Rasputin--Facts About the Mad Monk of Russia
A Mystic Who Influenced History
Rasputin's Early Years
Born into a peasant family (January 21st, 1869), it is likely that as Rasputin grew, he had little-to-no schooling. It was rumored in his village that he was clairvoyant and possessed supernatural powers.
Possibly influenced by his father who was an Orthodox Christian, Rasputin had plans to become a monk but this fell by the wayside when he got married at 19. That union produced three living children. He couldn't seem to settle, and he left his family and wandered, going as far as Greece and making pilgrimages to the Holy Land.
In 1892 he disappeared and ended up living in a monastery.
He returned to his family, a convert, having given up tobacco, alcohol, and meat. His children, it is reported, dreaded the long hours of prayer and fasting expected of them.
Rasputin claimed to have had a vision of Our Lady of Kazan or Mother Mary and he turned towards the life of a religious mystic. By 1900, Rasputin became a religious wanderer, visiting holy places on foot and exchanging his teaching for hospitality. He alternated between this and going home to help his family for sowing and the harvest.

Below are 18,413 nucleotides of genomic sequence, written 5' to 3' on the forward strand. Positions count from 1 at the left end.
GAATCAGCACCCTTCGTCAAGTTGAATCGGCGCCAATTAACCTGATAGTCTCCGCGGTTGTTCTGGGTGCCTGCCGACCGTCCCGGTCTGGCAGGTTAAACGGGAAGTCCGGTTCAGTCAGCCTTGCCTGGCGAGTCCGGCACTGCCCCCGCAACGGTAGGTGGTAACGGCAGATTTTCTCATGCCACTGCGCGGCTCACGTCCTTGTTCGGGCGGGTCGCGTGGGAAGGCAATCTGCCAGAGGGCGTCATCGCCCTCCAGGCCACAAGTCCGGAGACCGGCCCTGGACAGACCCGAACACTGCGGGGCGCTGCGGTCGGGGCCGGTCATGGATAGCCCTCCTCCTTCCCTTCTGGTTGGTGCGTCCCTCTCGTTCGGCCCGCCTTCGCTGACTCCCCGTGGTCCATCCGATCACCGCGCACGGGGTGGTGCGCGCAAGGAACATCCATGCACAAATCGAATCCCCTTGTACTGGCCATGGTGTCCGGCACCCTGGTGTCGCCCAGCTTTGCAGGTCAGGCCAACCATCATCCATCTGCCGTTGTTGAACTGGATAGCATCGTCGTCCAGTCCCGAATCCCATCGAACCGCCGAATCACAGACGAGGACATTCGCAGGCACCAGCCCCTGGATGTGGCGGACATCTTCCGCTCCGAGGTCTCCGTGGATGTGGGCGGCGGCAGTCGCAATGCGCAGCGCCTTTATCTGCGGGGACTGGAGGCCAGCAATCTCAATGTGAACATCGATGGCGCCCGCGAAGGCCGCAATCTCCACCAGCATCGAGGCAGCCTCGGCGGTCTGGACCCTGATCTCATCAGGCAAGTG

Rasputin's Birthplace--Village of Pokrovskoe on the Tura River
A Man Conflicted
Rasputin seemed torn between family obligation, faith, and a free spirit.
Rasputin With His Children
Rasputin Helps a Hemophiliac
Having impressed the Russian archbishop of Poltava, the Grand Duchess of Montenegro, and Princess Anastasia, In 1905, the Grand Duchess introduced Rasputin to the Russian Tsar, Nicholas II, and Tsarina Alexandra.
In 1906, Rasputin was invited by the Tsar to visit Alexei, the son of Nicholas II and Alexandra. The young child, who had hemophilia B, was bleeding profusely, and the forecast was grim. The doctors were certain, in fact, that Alexei would not survive.
Rasputin stopped the aspirin prescribed by the doctors and prayed for the boy's recovery, and almost miraculously, Alexei improved. This act solidified the Tsar’s faith in the spiritual healer and his powers.
He Was Known to Have Piercing, Almost Mesmerizing Eyes
Did Rasputin Have Second Sight?
Enemies Try to Weaken Rasputin's Alliance with the Romanovs
Rasputin's popularity with the royal family did not go unnoticed and enemies sought to weaken the alliance. By 1907, efforts were made to discredit the intuitive healer and he was accused of being a womanizer. Because these allegations could not be proved, the case was unresolved.